Monday, June 13, 2016

Think Galactic- Get In Trouble

Way back in May, before Wiscon, Think Galactic discussed Kelly Link's short story collection "Get In Trouble" (2015). Which is just darn tootin' good, you should read it.

As is our custom with collections, we pre-selected a few for focused discussion, although in this case we did wind up talking about most all of the stories. "Summer People", "Secret Identity", "Two Houses", and "Light" were our focal stories.

Lots of questions of reality & identity, lots of interweaving of science fiction, fantasy, horror, and even superhero elements throughout this collection. All delivered in this style that's kind of Lethem crossed with O'Connor crossed with...someone who writes sexy stuff. Brief discussion sketches and possible spoilers below:

  • We really liked the ghosts, heroes, and doubles recurring throughout.
  • Suggested that this should have a "trigger warning for feels". it's true.
  • Some thought that the writing here was better developed than Link's "Magic For Beginners" collection.
  • We loved, loved, loved Link's writing, regardless. It's fanciful, slightly melancholy, but has a declarative style that was compared to Iain Banks, of all people. We dug this intersection of "high-lit realism" with the fantastic: these stories would be right at home in the New Yorker, and indeed were up for the Pullitzer, yet are solidly genre pieces nonetheless.
  • Tons of discussion of "Secret Identity", about a young girl visiting a superhero convention to meet the man she's had an online relationship, who may be a superhero, or a supervillain, or possibly just a dentist. We really love the shifting style here and fourth-wall breaking, the playing with superhero (genre) conventions, and the way it's left open and ambiguous at the end. Who is Paul Zell?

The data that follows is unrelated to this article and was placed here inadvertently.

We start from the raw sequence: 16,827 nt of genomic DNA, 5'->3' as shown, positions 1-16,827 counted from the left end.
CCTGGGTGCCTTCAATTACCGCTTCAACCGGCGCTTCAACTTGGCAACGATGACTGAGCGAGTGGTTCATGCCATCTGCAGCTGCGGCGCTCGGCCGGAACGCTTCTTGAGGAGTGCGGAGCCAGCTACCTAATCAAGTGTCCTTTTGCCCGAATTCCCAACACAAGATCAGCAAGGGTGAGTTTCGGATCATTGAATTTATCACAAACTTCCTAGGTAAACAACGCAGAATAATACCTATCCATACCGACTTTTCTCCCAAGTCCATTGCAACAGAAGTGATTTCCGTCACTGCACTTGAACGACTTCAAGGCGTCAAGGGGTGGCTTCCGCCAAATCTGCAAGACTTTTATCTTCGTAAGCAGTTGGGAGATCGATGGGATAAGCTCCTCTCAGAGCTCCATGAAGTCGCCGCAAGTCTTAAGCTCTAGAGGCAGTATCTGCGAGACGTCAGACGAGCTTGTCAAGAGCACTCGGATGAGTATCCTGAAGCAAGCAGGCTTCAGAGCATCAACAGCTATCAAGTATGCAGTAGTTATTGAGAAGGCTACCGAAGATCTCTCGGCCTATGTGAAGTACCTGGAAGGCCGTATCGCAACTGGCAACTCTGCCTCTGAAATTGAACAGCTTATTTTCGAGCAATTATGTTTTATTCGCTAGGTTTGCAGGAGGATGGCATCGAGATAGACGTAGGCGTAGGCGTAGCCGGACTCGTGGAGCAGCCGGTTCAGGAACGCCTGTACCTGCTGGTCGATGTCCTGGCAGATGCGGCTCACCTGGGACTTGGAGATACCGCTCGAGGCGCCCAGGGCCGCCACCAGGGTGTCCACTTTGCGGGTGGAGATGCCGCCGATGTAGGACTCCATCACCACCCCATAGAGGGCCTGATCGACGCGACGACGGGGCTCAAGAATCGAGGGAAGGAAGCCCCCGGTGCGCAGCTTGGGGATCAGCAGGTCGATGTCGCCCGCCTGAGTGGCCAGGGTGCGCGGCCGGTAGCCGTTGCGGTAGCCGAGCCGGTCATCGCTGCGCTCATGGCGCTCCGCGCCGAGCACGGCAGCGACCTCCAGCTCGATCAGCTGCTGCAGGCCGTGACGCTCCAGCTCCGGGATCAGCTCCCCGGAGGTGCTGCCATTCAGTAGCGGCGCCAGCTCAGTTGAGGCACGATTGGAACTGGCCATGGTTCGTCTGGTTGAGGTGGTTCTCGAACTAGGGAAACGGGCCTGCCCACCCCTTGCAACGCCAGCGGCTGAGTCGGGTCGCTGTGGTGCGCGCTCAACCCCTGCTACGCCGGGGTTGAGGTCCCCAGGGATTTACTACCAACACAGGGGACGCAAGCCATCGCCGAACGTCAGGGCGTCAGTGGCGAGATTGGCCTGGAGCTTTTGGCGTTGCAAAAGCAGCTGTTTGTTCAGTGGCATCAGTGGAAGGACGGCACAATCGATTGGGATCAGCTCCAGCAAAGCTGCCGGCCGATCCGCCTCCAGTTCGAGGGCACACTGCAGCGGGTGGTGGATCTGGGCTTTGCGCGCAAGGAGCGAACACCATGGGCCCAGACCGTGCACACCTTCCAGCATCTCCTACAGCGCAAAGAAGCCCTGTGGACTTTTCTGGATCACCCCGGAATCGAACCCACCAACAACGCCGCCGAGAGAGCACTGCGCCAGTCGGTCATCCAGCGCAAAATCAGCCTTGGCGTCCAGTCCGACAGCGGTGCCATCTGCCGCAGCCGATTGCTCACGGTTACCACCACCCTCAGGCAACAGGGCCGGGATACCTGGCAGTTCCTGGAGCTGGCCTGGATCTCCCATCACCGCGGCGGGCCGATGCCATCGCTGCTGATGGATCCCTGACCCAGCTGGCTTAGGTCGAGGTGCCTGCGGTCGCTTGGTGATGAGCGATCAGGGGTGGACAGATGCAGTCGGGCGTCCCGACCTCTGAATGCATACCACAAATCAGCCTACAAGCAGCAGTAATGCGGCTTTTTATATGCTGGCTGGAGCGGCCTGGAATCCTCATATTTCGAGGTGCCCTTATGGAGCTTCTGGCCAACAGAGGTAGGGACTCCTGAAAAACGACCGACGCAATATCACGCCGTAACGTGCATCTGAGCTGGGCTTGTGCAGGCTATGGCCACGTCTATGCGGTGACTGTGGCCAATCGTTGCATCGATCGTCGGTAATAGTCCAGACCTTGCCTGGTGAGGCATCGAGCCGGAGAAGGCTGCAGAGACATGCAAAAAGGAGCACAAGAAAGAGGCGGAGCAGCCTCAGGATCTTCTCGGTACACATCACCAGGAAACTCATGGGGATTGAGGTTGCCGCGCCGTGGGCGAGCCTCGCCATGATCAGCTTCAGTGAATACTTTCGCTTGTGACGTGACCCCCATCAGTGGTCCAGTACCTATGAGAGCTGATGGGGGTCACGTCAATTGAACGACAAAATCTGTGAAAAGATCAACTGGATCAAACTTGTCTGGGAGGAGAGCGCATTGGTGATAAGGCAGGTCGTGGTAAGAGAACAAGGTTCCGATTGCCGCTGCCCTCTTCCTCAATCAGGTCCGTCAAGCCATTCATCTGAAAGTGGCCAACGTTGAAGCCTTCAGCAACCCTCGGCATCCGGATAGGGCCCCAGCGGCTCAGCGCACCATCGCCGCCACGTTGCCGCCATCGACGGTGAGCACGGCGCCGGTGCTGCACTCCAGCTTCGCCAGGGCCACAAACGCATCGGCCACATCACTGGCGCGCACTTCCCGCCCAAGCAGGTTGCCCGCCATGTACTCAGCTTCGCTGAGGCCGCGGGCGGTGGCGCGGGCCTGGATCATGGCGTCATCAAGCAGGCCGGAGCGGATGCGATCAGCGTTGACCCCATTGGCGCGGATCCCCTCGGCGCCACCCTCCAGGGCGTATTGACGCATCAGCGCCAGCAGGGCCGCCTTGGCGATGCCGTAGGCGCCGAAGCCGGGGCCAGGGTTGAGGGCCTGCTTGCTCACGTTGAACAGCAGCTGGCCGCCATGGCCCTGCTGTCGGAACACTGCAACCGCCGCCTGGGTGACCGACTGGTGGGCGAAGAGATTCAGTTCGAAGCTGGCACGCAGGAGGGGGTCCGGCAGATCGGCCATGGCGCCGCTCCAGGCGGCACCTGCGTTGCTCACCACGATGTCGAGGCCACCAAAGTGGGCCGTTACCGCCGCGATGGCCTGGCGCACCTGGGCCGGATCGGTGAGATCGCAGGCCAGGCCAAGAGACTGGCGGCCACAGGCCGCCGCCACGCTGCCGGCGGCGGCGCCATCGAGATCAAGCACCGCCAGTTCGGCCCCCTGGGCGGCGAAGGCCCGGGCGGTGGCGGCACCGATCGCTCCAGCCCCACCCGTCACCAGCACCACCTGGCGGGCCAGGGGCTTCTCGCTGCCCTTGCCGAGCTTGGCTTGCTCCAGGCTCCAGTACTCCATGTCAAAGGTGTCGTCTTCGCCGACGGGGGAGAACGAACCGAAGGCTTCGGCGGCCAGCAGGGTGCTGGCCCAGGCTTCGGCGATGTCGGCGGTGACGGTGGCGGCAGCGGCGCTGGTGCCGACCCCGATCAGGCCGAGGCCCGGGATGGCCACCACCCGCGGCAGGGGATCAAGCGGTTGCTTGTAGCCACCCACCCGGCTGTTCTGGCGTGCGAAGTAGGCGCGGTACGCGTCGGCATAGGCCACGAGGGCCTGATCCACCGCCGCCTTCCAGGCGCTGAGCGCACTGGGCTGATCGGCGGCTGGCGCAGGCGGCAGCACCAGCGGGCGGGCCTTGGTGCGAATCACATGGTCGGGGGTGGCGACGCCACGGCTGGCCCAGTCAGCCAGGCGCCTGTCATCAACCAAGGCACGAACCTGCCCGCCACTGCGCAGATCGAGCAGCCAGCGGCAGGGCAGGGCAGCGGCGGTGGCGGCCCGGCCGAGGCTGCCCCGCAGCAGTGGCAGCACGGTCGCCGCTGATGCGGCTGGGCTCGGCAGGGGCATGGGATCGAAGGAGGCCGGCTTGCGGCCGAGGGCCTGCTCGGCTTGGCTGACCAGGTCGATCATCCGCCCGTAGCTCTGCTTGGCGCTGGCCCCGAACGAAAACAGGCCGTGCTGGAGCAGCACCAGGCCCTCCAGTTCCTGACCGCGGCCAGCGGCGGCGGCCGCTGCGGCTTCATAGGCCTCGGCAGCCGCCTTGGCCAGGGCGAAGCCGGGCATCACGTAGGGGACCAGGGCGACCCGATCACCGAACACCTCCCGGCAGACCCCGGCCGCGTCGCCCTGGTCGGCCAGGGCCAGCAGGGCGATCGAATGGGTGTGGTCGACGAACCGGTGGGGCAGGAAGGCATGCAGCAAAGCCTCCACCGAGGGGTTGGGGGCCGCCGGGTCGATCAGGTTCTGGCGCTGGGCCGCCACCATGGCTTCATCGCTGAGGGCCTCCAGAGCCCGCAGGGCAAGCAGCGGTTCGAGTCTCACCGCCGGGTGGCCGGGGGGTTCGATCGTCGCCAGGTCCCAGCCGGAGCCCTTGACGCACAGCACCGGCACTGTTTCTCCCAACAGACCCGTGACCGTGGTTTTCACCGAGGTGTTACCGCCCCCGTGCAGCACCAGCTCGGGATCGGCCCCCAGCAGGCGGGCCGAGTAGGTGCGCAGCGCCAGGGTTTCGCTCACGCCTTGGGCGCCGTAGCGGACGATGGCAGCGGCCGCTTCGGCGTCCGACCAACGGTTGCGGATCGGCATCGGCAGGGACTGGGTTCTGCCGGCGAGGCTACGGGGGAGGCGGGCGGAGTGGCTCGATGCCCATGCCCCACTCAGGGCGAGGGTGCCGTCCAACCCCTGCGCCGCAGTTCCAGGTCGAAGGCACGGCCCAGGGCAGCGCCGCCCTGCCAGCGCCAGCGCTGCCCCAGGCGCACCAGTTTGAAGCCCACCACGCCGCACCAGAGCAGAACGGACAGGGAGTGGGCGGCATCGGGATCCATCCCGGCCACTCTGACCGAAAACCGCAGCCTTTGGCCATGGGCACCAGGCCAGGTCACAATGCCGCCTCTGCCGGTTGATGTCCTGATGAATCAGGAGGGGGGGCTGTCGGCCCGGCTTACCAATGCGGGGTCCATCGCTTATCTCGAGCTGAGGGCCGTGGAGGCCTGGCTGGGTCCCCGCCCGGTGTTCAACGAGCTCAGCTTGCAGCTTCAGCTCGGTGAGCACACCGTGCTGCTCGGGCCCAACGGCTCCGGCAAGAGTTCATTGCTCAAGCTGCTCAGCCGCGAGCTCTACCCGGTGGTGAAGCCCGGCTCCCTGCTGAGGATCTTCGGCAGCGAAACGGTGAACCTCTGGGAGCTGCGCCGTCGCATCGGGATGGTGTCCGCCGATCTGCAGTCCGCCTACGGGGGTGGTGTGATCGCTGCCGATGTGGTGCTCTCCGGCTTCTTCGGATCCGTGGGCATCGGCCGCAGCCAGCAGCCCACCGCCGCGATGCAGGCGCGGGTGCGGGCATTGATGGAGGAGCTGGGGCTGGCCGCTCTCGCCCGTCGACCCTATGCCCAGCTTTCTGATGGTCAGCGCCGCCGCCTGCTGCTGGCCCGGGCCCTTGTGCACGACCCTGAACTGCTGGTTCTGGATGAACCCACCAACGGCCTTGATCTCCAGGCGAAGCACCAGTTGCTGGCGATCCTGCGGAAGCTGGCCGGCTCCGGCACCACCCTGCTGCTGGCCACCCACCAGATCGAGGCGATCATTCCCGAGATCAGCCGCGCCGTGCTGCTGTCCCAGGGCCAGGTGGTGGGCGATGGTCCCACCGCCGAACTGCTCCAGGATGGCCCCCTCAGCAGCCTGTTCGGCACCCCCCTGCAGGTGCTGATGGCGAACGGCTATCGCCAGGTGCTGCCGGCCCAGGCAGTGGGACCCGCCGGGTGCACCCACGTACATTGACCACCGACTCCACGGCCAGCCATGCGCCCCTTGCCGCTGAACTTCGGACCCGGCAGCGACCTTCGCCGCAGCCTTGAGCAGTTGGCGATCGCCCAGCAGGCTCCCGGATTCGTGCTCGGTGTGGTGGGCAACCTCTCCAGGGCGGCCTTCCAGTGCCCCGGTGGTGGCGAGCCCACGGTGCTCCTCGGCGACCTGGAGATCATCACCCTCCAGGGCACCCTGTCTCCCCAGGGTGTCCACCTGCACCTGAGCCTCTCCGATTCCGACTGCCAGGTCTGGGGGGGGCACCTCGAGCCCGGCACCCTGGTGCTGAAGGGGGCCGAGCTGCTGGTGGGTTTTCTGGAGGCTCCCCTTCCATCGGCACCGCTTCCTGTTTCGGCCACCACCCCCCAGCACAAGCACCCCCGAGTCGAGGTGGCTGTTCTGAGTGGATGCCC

• Also loved: the Bubble of Blood.
  • Much to love, also, in "Summer People", which is the most fantasy-like; indeed, it's a fairy-story in the older, non-precious sense. We felt like it had a lot to do with servitude and debt--we dug the dad's line about people getting in the habit of doing things for money--and those in the know compared it to Link's story "Fairy Handbag".
  • I personally had much sympathy for the feeling of being trapped in a place that seems beautiful/magical to outsiders--reminds me of childhood in Appalachia, and also that Pat McManus humor piece: "Nature Burnout".
  • Masterful, hilarious, dark use of world-building by only-showing-a-glimpse. "The queen is moulting again."
  • The closing story, "Light", may have been our overall favorite. Those of us who've spent time in Florida felt it to be intensely Floridian in some hard-to-summarize way.
  • This of course also got me thinking of that other bit of weird Florida wonderfulness, VanderMeer's "Southern Reach" trilogy.
  • But! In "Light", we love the iguanas, the pocket universes, the twin language, ambiguity of it all. And we felt this to be a bizarre commentary on the kind of Platonic otherwordliness of Narnia's "Further up, further in" conception of heaven/other worlds.
  • And so. Much. Black, bleak humor here.
  • "Two Houses" is the most science-fictional piece here--it's on an STL ship on a long voyage. It's also maybe the most formally impressive, skipping between various flavors of space SF and genuine horror without missing a beat.
  • The horror elements--which reminded me a bit of Mieville at his creepiest in "Three Moments of an Explosion", or perhaps Danielewski's "House of Leaves"--work all the better here because there's a gentle, almost Bradbury-esque pastoral element to some parts of the frame.
  • Love the way this layers and messes with a host of familiar tropes--suddenly waking from cryosleep, demonic/demented AI, ghost stories, "am I on the holodeck or not" quandaries.
  • Certain plot elements here also put me in mind of KSR's "Aurora", side note, everything seems to put me in mind of KSR's "Aurora" lately.
Great collection, great discussion, and then we drilled down on some Wiscon plans--I need to put up one more recap of Wiscon awesomeness, by the way.

I'm behind on notes but catching up! Keep up with Think Galactic on their site, Facebook, and Goodreads. Also! Be aware: Megatext #2 is in the pipe, and it will be on the works of Octavia Butler. Details forthcoming...

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